State of the Union, the Pulitzer Winner About the Woman Behind the Candidate, Plays D.C.

News   State of the Union, the Pulitzer Winner About the Woman Behind the Candidate, Plays D.C.
 
State of the Union, the 1946 Pulitzer Prize-winning issue-oriented comedy by Howard Lindsay and Russel Crouse, is being revived this fall in Washington, D.C. — the play's first-act setting.

Director Kyle Donnelly makes her Ford's Theatre debut after successes with such resident companies as Arena Stage. Performances play Sept. 22–Oct. 22. Opening night is Sept. 27.

"Originally produced in 1945 and awarded the Pulitzer a year later, State of the Union is the ultimate Washington power play about political ambition and moral principles, backroom deals and party bosses, special interest groups and romantic intrigue," according to Ford's Theatre, which focuses on works about the variety of American life.

In the three-act play set in Washington, Detroit and New York, "it's 1948 and the Republicans are grooming their handpicked candidate and 'captain of industry' Grant Matthews for a run for the White House," according to production notes. "As Matthews struggles with issues of politics versus principles, he finds comfort in his estranged wife who has been brought in from out of town for use as a campaign prop, but turns out to mean much more."

Ford's State of the Union cast includes local favorites Floyd King (Judge Alexander), Nancy Robinette (Mrs. Alexander/Mrs. Draper) and Hugh Nees (William Hardy), along with Sam Tsoutsouvas (James Conover), Jim Abele (Grant Matthews), Ellen Karas (Mary Matthews), Andrew Polk (Spike MacManus), Naomi Jacobson (Norah), Joe Peck (Stevens), Kip Pierson (Bellboy), Christopher Bloch (Sam Parrish), James Konicek (Swenson), Michael Gabel (Senator Lauterback), Esther Williamson (Jenny).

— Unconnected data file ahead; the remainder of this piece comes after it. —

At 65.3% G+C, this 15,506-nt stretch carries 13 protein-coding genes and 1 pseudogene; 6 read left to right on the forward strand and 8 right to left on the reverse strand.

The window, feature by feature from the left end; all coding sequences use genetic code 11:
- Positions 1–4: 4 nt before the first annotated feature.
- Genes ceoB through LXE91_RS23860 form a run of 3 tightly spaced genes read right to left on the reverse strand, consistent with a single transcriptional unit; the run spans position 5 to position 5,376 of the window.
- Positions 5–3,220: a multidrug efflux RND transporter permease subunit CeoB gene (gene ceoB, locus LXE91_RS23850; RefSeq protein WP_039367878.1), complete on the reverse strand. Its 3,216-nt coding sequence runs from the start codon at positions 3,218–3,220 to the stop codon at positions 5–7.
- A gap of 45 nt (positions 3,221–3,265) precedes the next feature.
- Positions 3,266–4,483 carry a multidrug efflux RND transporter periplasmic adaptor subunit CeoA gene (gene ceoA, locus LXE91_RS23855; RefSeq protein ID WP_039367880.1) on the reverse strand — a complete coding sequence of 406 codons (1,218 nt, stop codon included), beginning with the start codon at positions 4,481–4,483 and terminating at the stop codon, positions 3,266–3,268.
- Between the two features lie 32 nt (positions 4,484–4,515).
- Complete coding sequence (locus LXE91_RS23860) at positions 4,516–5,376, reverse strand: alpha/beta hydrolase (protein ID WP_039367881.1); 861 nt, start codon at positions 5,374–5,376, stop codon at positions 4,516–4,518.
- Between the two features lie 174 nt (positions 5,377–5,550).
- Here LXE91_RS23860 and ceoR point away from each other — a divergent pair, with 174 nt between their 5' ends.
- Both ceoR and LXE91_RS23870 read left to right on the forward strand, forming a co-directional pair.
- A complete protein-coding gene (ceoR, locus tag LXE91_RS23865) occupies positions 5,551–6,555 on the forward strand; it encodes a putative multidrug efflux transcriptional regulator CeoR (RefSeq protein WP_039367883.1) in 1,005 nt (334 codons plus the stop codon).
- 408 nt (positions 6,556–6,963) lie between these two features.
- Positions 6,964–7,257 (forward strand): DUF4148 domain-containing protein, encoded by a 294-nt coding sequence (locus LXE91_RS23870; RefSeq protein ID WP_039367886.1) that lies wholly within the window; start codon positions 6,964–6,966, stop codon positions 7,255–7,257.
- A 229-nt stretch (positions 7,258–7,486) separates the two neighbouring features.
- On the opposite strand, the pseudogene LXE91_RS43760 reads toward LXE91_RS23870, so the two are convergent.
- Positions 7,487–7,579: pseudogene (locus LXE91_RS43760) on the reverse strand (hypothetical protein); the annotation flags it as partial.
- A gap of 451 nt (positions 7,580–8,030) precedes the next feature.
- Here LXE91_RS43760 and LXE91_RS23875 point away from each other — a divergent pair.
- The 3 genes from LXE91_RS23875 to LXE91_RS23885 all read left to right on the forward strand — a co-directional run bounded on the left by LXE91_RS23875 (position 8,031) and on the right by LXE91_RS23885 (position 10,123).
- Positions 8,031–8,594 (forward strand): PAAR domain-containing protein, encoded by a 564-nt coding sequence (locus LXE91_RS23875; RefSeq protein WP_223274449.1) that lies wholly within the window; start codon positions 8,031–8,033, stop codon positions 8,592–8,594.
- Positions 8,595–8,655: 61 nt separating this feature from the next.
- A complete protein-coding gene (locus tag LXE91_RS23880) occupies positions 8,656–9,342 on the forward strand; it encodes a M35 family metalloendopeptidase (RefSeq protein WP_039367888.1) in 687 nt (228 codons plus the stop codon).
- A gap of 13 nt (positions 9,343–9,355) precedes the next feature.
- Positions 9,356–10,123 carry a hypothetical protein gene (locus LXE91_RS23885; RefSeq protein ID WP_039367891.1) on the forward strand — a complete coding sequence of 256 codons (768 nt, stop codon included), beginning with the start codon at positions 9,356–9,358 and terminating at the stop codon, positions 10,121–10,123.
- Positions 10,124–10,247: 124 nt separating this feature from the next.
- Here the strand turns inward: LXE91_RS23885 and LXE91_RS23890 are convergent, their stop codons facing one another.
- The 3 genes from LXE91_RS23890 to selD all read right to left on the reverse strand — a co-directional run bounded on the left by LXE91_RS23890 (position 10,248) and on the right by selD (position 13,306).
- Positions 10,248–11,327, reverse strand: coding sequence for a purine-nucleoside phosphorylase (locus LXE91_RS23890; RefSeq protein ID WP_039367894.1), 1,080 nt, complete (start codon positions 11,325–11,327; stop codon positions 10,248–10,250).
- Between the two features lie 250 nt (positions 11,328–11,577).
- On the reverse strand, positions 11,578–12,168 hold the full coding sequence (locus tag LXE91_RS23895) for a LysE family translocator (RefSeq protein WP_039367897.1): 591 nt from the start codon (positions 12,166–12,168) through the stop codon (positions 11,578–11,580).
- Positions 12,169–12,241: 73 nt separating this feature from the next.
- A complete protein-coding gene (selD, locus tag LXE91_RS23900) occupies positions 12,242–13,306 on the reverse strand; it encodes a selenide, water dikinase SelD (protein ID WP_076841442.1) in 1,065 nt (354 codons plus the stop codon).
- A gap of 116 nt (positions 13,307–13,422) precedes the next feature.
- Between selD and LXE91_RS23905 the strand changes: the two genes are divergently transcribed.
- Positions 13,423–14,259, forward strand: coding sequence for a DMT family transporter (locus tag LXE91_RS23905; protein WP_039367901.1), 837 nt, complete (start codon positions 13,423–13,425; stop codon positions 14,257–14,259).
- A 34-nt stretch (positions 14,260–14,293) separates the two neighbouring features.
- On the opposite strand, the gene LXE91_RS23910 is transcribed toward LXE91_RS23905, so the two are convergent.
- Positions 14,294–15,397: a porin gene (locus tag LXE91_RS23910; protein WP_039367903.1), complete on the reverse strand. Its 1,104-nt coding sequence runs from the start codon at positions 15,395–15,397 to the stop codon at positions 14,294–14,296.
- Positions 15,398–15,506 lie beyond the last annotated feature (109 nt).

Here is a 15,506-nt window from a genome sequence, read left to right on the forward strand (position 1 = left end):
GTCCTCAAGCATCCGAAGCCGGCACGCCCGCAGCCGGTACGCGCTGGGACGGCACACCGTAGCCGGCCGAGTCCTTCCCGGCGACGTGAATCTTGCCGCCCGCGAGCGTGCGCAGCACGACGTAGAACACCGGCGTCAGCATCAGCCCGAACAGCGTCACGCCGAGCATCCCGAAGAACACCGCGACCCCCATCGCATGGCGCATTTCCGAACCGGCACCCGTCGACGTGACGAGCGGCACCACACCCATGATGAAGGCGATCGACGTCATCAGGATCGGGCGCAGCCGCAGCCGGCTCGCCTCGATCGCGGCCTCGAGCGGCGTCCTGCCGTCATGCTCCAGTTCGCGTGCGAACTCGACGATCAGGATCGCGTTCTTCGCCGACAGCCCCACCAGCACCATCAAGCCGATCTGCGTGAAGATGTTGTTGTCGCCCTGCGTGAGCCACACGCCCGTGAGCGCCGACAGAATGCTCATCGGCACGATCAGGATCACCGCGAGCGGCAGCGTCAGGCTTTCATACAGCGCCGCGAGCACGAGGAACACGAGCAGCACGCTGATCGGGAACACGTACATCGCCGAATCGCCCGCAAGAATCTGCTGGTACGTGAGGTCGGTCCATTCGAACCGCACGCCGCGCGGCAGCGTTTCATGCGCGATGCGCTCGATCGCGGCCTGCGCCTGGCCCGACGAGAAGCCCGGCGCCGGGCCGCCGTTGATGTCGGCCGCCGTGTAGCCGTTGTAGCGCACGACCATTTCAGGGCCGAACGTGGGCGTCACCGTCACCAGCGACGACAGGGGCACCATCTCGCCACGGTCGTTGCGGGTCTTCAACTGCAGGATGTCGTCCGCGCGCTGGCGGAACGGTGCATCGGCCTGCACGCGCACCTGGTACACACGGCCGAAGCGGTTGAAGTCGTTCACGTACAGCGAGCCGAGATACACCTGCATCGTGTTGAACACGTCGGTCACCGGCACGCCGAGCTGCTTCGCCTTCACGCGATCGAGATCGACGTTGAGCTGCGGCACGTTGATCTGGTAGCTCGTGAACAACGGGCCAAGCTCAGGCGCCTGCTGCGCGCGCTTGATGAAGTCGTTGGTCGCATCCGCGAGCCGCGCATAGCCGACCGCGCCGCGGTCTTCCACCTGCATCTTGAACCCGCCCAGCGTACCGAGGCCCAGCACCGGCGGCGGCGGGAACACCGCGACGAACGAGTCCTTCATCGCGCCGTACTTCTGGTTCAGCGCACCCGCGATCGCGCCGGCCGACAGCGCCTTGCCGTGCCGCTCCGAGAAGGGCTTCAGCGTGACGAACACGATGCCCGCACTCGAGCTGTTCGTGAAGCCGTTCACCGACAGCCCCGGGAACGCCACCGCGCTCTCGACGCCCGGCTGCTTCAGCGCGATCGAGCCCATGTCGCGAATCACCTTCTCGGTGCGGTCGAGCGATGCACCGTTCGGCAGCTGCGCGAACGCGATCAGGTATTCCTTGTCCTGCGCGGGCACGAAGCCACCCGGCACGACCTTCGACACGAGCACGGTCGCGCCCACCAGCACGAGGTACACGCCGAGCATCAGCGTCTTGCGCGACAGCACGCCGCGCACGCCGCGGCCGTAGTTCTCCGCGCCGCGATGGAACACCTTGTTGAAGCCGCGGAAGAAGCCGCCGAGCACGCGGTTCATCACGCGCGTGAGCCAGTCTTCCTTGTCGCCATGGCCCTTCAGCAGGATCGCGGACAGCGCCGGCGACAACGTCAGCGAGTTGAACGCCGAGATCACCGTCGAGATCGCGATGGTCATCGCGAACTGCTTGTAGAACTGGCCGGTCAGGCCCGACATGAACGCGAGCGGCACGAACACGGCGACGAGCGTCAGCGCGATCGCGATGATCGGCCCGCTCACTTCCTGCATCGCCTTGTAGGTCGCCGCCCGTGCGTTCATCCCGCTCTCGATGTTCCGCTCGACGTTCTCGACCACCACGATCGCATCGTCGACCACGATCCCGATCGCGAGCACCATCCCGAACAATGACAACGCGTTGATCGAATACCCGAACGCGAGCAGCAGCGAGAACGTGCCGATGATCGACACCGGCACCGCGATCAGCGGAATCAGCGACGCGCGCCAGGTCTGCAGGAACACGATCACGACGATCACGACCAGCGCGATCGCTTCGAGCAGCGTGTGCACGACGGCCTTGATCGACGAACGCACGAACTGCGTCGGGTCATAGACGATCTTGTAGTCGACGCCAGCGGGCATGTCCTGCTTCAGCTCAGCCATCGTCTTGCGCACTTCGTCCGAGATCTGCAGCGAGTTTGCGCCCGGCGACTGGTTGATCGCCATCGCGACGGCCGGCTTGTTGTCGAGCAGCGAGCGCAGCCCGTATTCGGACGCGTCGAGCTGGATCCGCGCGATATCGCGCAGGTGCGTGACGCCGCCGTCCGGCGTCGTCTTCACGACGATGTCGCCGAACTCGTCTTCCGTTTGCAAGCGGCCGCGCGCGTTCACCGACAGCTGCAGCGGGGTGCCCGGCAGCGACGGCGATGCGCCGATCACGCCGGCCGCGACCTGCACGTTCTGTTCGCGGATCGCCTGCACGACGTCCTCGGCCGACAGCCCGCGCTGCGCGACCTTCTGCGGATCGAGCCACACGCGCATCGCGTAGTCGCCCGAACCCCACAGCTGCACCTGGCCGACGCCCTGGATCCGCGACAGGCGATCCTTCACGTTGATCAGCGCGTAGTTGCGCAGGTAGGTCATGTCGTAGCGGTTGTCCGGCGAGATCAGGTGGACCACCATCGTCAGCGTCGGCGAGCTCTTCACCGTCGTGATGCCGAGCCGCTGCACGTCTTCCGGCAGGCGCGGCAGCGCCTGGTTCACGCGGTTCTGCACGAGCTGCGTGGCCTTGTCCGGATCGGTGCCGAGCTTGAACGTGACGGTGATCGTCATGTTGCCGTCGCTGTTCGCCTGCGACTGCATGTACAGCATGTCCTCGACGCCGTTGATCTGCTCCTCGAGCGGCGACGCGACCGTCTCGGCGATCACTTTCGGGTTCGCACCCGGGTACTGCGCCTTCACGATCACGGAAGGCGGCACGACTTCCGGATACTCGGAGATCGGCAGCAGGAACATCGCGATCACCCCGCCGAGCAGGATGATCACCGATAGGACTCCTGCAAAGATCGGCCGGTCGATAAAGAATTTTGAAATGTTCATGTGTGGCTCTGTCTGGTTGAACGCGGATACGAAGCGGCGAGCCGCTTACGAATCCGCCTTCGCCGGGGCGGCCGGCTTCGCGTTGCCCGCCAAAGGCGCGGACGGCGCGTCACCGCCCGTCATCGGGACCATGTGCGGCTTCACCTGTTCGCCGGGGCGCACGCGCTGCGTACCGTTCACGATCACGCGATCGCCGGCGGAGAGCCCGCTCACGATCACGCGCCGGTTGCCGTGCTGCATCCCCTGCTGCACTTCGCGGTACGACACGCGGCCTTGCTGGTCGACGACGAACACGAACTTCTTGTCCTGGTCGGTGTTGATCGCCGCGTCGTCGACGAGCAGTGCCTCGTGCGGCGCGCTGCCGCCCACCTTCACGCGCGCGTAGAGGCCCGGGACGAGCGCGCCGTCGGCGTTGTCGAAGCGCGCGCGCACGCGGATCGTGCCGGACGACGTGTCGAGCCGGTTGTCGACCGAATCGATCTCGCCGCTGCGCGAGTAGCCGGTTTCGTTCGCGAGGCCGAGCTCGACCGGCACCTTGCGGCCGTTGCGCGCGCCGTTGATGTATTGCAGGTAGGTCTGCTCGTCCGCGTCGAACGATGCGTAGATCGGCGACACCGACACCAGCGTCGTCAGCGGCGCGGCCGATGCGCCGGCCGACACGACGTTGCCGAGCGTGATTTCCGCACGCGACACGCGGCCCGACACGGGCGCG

The creative team includes Kate Edmunds (scenic design), Wade Laboissonniere (costume design), Nancy Schertler (lighting design), Garth Hemphill (sound design), Peter Nigrini video design). "While Lindsay and Crouse penned State of the Union 60 years ago, their work speaks to our time and, perhaps, to all ages," said Ford's producing director Paul R. Tetreault in production notes. "It illustrates what we become when we focus on differences rather than unity and concentrate on politics rather than principles."

State of the Union originally starred Ralph Bellamy and Ruth Hussey. In 1948, Frank Capra paired Spencer Tracey and Katharine Hepburn for the screen version (recently released on DVD).

Other works by Lindsay and Crouse include Life with Father, one of the longest running plays in Broadway history, and the books for The Sound of Music and Call Me Madam.

For more information, visit www.fordstheatre.org.

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